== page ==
Akron: Owner gets probation in Rocky River cyanide fish kill

5:58 PM, Aug 29, 2013   |    comments
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AKRON -- The co-owner of a precious metals company was sentenced to one year of probation and a $5,000 fine for dumping cyanide in a storm drain that led to the Rocky River, killing 30,893 fish.

Teresina Montorsi, 75, of Grafton, and her husband Renato Montorsi, 80, and their Kennedy Mint precious metal company will also pay $300,000 to the Cleveland Metroparks for dumping a drum of cyanide down a storm drain that flows into the Rocky River.

The poison killed 30,893 fish in a three-mile stretch of the river in April 2012.

Renato Montorsi and Kennedy Mint, which sells collector's coins, were indicted by a federal grand jury Oct. 10 for dumping 55 gallons of liquid cyanide down a storm drain in their business' parking lot, and then trying to hide their involvement from investigators, the indictment alleged.

"When you put something down a drain, it never goes 'nowhere.' It always goes somewhere and in this case, it went right to the Rocky River and caused the death of over 30,000 fish," said Special Assistant United States Attorney Brad Beeson.

Through tears and her thick Italian accent, Teresina Montorsi said in court she didn't know how to express how sorry she was and how she got into "this mess."

She and her attorneys denied to comment on the sentence when asked. U.S. District Court Judge John Adams said, "She's suffered enough," under an at times abusive relationship with her husband. Mrs. Montorsi also faces a $5,000 fine on top of the company's fines.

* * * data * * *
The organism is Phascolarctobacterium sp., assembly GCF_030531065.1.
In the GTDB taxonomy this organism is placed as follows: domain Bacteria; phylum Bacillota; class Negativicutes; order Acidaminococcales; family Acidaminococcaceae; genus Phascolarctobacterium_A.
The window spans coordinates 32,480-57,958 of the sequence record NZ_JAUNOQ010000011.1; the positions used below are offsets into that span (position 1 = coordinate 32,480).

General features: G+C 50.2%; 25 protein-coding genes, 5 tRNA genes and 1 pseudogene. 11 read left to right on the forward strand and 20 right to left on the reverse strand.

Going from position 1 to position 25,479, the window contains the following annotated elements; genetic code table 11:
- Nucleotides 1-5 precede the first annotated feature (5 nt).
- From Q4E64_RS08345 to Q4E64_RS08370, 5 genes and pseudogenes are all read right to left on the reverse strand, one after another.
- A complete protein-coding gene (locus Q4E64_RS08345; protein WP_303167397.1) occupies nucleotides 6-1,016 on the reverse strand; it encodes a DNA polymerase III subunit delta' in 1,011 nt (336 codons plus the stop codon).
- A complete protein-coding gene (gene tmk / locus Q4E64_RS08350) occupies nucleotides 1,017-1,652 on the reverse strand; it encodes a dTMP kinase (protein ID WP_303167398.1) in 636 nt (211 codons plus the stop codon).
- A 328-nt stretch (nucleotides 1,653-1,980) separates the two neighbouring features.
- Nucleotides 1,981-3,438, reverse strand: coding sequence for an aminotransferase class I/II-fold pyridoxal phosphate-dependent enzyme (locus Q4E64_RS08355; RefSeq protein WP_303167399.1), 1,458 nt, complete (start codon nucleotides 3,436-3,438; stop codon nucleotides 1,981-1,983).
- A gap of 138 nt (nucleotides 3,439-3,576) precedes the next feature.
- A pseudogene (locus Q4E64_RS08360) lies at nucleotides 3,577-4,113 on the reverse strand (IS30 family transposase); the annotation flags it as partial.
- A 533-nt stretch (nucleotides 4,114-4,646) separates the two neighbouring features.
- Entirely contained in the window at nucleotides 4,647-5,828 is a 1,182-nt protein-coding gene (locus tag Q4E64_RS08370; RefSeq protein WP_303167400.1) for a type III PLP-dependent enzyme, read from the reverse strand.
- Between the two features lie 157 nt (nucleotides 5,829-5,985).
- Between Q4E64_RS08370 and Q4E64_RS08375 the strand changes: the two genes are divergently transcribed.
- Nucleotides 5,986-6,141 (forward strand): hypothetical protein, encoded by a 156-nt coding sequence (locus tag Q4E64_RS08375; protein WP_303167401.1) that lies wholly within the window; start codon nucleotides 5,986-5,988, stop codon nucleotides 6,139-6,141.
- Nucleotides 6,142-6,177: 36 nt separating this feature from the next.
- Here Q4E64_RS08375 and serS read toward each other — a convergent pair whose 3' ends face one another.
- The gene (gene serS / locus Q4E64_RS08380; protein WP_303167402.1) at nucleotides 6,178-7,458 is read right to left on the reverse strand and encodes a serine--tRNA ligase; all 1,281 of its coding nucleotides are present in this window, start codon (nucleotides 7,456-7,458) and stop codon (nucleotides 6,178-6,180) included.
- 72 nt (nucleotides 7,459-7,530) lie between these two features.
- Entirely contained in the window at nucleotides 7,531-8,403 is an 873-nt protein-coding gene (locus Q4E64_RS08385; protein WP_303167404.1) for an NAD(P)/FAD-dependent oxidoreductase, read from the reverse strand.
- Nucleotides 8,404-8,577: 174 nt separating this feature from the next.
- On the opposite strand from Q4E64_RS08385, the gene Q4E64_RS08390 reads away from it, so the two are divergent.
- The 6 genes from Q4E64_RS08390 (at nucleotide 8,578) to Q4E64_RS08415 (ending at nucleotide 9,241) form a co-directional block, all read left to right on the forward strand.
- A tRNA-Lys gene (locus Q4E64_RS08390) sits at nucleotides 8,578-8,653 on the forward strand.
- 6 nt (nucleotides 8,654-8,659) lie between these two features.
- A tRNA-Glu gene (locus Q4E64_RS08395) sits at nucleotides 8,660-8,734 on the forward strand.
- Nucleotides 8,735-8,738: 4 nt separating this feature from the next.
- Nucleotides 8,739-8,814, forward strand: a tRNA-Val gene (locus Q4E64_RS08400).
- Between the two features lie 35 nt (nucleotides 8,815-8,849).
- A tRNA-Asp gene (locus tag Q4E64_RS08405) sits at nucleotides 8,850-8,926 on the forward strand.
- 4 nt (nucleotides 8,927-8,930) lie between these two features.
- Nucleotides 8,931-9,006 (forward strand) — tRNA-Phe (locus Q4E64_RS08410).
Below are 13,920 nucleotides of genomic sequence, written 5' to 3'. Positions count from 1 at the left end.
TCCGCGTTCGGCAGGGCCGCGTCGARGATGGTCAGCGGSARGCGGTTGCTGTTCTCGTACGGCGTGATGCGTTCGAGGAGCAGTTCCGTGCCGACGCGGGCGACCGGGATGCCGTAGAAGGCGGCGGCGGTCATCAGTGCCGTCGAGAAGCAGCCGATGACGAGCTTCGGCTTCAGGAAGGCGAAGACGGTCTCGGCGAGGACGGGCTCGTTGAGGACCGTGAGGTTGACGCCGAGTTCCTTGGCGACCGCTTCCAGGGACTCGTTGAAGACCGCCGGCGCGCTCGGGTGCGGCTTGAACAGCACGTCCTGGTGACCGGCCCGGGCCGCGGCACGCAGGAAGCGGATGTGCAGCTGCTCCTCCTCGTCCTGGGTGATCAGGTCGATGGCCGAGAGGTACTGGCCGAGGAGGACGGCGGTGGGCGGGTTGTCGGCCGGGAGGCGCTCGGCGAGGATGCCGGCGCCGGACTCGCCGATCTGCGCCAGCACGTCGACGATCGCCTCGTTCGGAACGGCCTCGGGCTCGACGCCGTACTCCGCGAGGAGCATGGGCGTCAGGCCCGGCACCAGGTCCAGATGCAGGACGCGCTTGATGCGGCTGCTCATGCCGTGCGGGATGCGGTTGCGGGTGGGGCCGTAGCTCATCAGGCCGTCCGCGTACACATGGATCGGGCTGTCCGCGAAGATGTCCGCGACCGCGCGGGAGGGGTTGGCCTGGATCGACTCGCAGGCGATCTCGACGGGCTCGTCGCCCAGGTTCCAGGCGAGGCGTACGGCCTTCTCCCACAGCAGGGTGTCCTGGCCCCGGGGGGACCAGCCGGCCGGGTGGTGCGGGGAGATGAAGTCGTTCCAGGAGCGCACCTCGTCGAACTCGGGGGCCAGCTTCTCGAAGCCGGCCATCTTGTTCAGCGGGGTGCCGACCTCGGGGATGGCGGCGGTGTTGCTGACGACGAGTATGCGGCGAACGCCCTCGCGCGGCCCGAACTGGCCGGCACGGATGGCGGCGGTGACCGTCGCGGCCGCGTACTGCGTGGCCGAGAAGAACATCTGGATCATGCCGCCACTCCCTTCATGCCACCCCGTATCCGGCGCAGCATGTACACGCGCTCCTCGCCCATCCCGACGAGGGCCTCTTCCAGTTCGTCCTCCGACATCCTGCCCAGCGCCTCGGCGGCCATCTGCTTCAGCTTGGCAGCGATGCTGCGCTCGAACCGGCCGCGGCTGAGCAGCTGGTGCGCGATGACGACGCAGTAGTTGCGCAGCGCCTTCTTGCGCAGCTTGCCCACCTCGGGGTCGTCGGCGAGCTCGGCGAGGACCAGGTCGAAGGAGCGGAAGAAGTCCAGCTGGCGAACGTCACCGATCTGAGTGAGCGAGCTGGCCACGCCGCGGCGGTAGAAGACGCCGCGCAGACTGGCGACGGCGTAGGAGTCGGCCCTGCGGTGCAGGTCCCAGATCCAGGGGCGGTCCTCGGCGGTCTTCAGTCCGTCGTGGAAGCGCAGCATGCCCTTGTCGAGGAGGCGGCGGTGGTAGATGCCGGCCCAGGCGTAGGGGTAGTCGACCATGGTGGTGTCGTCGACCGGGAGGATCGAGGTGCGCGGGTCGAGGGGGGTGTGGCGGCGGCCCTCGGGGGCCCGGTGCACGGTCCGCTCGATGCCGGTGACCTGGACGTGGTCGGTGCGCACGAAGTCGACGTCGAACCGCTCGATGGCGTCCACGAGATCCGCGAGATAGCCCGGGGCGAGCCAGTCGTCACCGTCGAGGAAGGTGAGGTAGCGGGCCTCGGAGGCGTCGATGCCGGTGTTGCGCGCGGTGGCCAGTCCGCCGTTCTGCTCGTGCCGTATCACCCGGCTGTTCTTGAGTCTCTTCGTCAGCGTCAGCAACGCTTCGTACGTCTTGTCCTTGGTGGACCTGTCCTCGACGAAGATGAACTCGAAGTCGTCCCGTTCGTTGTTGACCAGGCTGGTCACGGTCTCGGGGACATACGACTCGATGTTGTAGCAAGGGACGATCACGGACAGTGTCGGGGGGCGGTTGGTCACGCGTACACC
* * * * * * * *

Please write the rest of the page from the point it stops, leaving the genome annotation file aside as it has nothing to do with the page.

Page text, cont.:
Prosecutors say the punishment fits the crime. "We're very satisfied with the agreement in this case," said Beeson. "Because the monies will be going to the Metroparks, and they are a great steward of the environment and will use this money to improve the environment and the quality of the water here in Northeast Ohio."

"Well, that's a start. They oughta close their business and everything for what they did," said fisherman Daniel Popovic, of Strongsville.

Kennedy Mint is already in the process of closing because of Renato Montorsi's age and illness. The only two remaining employees are Teresina Montorsi herself and another person who operated as a government witness in the case.

Cleveland Metroparks say they'll place the funds in an account to help support aquatic conservation and fisheries projects throughout the park system.

The Ohio Department of Natural Resources Division of Wildlife will restock the more than 30,000 steelhead trout killed either later this year, or early next year.

That's one thing fisherman like Popovic would like to see. "Get some native fish in here. More steelhead, bass," he said.

The indictment said Renato Montorsi and two employees attempted to dispose of two 55-gallon barrels of liquid cyanide into a dumpster outside of Kennedy Mint April 16, and then emptying one of them into a storm drain by puncturing the drum with a hammer and sharp tool when the waste company did not take the drums.

When investigators asked to search the business, Teresina Montorsi stalled them while Renato Montorsi hid the drum in the warehouse, according to the indictment.

On April 22 -- four days after the dumping -- the first reports of the dead fish surfaced, according to the Ohio Department of Natural Resources.

ODNR counted a total of 30,893 dead fish a three-mile stretch of the Rocky River in Strongsville's Mill Stream Run Reservation.

Federal prosecutors in March dropped charges against Renato Montorsi, 80, after a forensic psychiatrist found him to be incompetent to stand trial.

In U.S. District Court May 23, Teresina Montorsi pleaded guilty to their roles in dumping 55 gallons of cyanide down a storm drain.


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